Friday, February 3, 2012

E-Book Exploration--What's My Choice?

McGraw Hill's Connect
Son asked me to pay for this textbook he needed for his school: Business Driven Information System 3rd edition by Paige Baltzan. He gave me the link and login information to access the e-book trial version from  Like any parents, I started to think if there were any ways I could save some money. My first  thought was to check the book availability from his school's library, but no luck. I started looking around, here are my options:

1) Purchase from McGraw-Hill that provides two choices
  • Connect Plus: $96
  • Connect: $39.99
No matter which version I choose, the online access to the book will expire on July 30, 2012. I won't own the book. 

2) Purchase paper copy from
  • Used: $101.38
  • New: $143.85
I will get 50% cash back when the books are returned to the site by June 30, 2012.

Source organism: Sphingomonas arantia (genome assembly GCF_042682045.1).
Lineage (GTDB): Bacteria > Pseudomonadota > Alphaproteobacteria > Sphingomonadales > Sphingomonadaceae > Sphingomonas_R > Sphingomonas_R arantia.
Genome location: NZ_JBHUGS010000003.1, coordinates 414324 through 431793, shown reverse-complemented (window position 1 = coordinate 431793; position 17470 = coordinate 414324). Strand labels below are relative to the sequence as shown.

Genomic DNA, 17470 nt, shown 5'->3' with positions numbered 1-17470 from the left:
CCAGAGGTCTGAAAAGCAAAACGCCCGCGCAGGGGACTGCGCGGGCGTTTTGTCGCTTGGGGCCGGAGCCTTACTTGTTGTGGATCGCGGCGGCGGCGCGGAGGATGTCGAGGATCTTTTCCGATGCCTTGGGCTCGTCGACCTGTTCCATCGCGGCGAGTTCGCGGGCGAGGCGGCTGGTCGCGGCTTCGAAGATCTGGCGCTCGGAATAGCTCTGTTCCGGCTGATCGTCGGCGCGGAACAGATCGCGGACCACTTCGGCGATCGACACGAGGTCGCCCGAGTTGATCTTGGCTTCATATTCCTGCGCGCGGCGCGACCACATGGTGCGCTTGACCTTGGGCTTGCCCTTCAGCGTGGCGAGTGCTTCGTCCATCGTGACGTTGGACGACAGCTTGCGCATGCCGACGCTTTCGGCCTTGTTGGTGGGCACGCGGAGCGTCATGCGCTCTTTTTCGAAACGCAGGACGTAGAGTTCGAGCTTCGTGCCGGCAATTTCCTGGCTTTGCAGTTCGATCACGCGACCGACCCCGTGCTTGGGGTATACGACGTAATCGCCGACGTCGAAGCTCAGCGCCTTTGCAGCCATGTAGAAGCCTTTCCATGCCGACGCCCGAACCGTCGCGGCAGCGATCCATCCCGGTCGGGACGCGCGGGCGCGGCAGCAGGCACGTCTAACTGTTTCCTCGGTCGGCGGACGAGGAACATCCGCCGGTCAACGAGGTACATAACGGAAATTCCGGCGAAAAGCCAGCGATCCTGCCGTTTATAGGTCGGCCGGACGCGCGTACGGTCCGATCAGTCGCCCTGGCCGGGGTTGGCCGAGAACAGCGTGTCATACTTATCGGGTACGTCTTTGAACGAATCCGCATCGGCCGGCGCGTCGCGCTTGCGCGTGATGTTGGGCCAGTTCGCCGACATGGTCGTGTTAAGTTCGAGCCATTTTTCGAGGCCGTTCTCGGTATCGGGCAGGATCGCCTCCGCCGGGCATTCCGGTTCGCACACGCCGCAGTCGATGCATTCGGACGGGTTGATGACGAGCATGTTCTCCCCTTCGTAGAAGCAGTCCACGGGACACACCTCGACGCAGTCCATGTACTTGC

3) Purchase from
4) Purchase from, accessible only on iPad
  • Entire book: $139.99
  • One chapter: $21.99
Later I found out. I really didn't have any choice but pay for the Connect Plus from McGraw Hill. Why? Because it's a required textbook version from the instructor. Look at McGraw Hill's ads about its Connect, which has so many attractive build-in features and tools that any instructor, I'm afraid, can resist taking it.  It ties coursework closely with the e-book content and saves instructor lots of time. I can see this really as a publisher driven model that has nothing to do with the library. They aim directly to the instructor. I guess, the publisher might even provide a free copy for the instructor to use for the course. In return the instructor might require the entire class to buy a Connect ebook. When the instructor wants it, the student won't have any choices, will they?

Looking at this model, questions swept through my mind: What's the library future for electronic books? Who are the driven force for electronic books? What can or should libraries do about this, ignore, accept, or do something? What's the best for students?